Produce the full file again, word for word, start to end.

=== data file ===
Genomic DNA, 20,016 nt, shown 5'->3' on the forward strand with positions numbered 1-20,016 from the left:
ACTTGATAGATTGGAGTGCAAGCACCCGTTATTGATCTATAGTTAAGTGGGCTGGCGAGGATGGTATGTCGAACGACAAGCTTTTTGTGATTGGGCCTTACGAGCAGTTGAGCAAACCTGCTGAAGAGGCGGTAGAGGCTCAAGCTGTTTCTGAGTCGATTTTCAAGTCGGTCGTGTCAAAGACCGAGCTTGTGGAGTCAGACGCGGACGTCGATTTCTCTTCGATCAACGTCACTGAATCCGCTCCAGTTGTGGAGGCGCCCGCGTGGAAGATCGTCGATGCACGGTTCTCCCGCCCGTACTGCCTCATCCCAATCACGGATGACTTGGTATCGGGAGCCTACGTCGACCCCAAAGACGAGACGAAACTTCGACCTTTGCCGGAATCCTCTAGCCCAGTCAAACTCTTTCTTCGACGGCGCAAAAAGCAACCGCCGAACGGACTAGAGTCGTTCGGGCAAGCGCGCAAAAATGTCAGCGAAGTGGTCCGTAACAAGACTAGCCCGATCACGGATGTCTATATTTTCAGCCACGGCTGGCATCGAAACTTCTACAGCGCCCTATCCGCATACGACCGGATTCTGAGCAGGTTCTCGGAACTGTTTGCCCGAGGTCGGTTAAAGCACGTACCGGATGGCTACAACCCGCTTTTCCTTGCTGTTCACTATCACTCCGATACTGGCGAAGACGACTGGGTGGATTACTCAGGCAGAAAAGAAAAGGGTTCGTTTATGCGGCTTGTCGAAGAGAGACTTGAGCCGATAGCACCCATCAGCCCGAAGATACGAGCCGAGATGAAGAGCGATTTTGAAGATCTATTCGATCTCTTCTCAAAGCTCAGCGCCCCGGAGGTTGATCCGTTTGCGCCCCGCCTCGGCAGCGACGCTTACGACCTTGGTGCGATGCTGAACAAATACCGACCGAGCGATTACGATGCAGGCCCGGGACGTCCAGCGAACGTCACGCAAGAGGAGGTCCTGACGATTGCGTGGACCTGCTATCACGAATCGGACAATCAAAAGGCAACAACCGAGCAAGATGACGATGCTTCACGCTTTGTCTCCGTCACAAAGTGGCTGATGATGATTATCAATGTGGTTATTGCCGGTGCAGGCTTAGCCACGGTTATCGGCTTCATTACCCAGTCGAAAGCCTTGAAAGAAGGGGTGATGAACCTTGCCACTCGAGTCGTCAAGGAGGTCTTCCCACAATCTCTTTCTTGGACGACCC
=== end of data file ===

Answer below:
Genomic DNA, 20,016 nt, shown 5'->3' on the forward strand with positions numbered 1-20,016 from the left:
ACTTGATAGATTGGAGTGCAAGCACCCGTTATTGATCTATAGTTAAGTGGGCTGGCGAGGATGGTATGTCGAACGACAAGCTTTTTGTGATTGGGCCTTACGAGCAGTTGAGCAAACCTGCTGAAGAGGCGGTAGAGGCTCAAGCTGTTTCTGAGTCGATTTTCAAGTCGGTCGTGTCAAAGACCGAGCTTGTGGAGTCAGACGCGGACGTCGATTTCTCTTCGATCAACGTCACTGAATCCGCTCCAGTTGTGGAGGCGCCCGCGTGGAAGATCGTCGATGCACGGTTCTCCCGCCCGTACTGCCTCATCCCAATCACGGATGACTTGGTATCGGGAGCCTACGTCGACCCCAAAGACGAGACGAAACTTCGACCTTTGCCGGAATCCTCTAGCCCAGTCAAACTCTTTCTTCGACGGCGCAAAAAGCAACCGCCGAACGGACTAGAGTCGTTCGGGCAAGCGCGCAAAAATGTCAGCGAAGTGGTCCGTAACAAGACTAGCCCGATCACGGATGTCTATATTTTCAGCCACGGCTGGCATCGAAACTTCTACAGCGCCCTATCCGCATACGACCGGATTCTGAGCAGGTTCTCGGAACTGTTTGCCCGAGGTCGGTTAAAGCACGTACCGGATGGCTACAACCCGCTTTTCCTTGCTGTTCACTATCACTCCGATACTGGCGAAGACGACTGGGTGGATTACTCAGGCAGAAAAGAAAAGGGTTCGTTTATGCGGCTTGTCGAAGAGAGACTTGAGCCGATAGCACCCATCAGCCCGAAGATACGAGCCGAGATGAAGAGCGATTTTGAAGATCTATTCGATCTCTTCTCAAAGCTCAGCGCCCCGGAGGTTGATCCGTTTGCGCCCCGCCTCGGCAGCGACGCTTACGACCTTGGTGCGATGCTGAACAAATACCGACCGAGCGATTACGATGCAGGCCCGGGACGTCCAGCGAACGTCACGCAAGAGGAGGTCCTGACGATTGCGTGGACCTGCTATCACGAATCGGACAATCAAAAGGCAACAACCGAGCAAGATGACGATGCTTCACGCTTTGTCTCCGTCACAAAGTGGCTGATGATGATTATCAATGTGGTTATTGCCGGTGCAGGCTTAGCCACGGTTATCGGCTTCATTACCCAGTCGAAAGCCTTGAAAGAAGGGGTGATGAACCTTGCCACTCGAGTCGTCAAGGAGGTCTTCCCACAATCTCTTTCTTGGACGACCC